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D.I.E. Now – The True Story of John Webber and His Endless Struggle with the Table of Content
Keren Cytter [see all titles]
Sternberg Press [see all titles] Monographs and artists' books [see all titles]
Keren Cytter D.I.E. Now The True Story of John Webber and His Endless Struggle with the Table of Content
Edited by Frédérique Bergholtz and Maaike Gouwenberg.
Contributions by Catherine Wood, Keren Cytter, Andrew Kerton, Dafna Maimon.

Design by Maureen Mooren.
published in December 2012
English edition
24 x 33 cm (hardcover)
36 pages (color ill.)
€19.00
ISBN: 978-3-943365-25-2
EAN: 9783943365252
in stock
 
Keren Cytter's choreographic performance.
Published on the occasion of the performance of Show Real Drama, this monographic publication concentrates on a performance Keren Cytter developed for If I Can't Dance, I Don't Want to be Part of Your Revolution's edition on Masquerade (2008–10). The publication focuses both on the development of this performance and on the working process within D.I.E. Now, the dance company that was established as a result of Cytter's collaboration with the performers.
Catherine Wood contributes with an essay that situates the performance in the context of the history of international dance; Cytter presents a selection of gestures from the choreography of the performances; and performers Andrew Kerton and Dafna Maimon contribute short essays that offer insight into the different stages of the performance on tour. The True Story of John Webber and His Endless Struggle with the Table of Content was presented in an international tour that traveled to Tate Modern (2009, London), Performa (2009, New York), Hebbel am Ufer (2010, Berlin), Van Abbemuseum (2010, Eindhoven), and Tramway (2010, Glasgow).
Keren Cytter (born 1977 in Tel Aviv, lives and works in Amsterdam and Berlin) is an Israeli visual artist and filmaker.
Her topics often include love stories, violence, sex and murder. She applies a non-linear narrative, the stories often shot with a hand-held camera. The actors—amateurs and friends of the artist, but more recently professional actors—switch roles with each other, or read their stage directions out loud. Scenes are repeated, but with a different course of events, with voiceovers or alternative dialogues. The films are usually set in simply-furnished apartments, especially the kitchen regions, suggesting a connection to kitchen sink realism. The literary tone of the dialogue, however, is far from realistic. “Instead the films are deliberate hybrids between seemingly incompatible genres, between home videos and auteur films in the spirit of the French nouvelle vague, between Dogme and docu-soap or sitcom. But her films are above all existential dramas about the human condition, about love and hate in our thoroughly medialised age" (Magnus af Petersens).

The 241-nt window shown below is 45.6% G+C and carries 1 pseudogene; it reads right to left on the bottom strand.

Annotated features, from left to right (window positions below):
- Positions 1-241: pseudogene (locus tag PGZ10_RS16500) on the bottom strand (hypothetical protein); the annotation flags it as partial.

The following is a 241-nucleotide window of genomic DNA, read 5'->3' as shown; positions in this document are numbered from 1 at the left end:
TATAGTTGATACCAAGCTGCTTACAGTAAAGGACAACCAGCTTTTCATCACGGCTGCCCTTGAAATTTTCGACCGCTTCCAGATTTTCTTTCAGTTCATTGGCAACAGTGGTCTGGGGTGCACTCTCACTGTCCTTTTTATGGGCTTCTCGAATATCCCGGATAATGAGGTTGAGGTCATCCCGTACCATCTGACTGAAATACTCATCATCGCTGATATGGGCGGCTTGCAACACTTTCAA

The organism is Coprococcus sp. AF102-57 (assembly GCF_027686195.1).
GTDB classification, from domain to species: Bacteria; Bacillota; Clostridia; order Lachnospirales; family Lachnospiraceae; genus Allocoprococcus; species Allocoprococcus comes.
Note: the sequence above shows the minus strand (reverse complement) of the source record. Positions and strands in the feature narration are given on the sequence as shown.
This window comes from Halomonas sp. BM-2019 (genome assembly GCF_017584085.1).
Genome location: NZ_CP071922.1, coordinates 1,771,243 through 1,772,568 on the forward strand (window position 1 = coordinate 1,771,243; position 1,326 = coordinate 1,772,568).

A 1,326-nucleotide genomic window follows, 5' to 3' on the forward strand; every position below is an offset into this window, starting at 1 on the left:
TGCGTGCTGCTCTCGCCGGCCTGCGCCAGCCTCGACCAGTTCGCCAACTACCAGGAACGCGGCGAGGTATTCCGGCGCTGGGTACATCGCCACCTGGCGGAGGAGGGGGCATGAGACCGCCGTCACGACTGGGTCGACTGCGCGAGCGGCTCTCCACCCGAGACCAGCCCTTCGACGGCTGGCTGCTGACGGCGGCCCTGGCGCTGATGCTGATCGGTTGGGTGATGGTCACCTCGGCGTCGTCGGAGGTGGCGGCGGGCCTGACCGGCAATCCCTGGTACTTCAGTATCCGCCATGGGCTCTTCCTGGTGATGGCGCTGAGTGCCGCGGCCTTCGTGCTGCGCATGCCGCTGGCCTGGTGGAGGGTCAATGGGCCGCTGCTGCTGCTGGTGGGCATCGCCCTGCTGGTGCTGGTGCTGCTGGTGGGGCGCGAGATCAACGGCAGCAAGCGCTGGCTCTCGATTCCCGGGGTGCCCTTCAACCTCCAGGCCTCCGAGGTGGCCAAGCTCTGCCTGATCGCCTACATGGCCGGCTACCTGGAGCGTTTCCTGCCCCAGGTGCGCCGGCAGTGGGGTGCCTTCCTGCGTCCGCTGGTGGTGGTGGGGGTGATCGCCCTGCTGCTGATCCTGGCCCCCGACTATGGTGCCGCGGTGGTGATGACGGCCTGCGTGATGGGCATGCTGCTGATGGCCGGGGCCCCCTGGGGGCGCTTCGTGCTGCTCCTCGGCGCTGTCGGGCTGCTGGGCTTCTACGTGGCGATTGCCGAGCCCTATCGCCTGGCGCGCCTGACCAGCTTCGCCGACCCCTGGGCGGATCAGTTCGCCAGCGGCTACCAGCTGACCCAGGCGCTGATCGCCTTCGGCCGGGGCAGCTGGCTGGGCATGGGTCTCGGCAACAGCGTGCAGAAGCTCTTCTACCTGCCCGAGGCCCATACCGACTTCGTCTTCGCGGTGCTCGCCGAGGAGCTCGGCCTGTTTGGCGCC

Keren Cytter has rapidly established herself internationally as one of the most interesting and unique artists on the contemporary art scene. At the mere age of 33, in the last years she has produced more than 50 video works, written three novels and an opera libretto, started the dance and theatre company D.I.E. Now, won awards and is the darling of the art press. Her critically acclaimed film works and drawings have been exhibited in leading institutions throughout Europe and North America, including the Stedelijk Museum (Amsterdam), the Museum Moderner Kunst Stiftung Ludwig (Vienna), KW Institute for Contemporary Art (Berlin), the Museum of Modern Art (Dublin), and the Whitney Museum of American Art (New York). She has also participated in prestigious international exhibitions such as the 9e Biennale de Lyon, Manifesta 7 (Trento), the Yokohama Triennale of 2008, and the Venice Biennale 2009.

See also Keren Cytter & Antonio Grulli; Keren Cytter & Nora Schultz; Poetic Series (edited by Keren Cytter).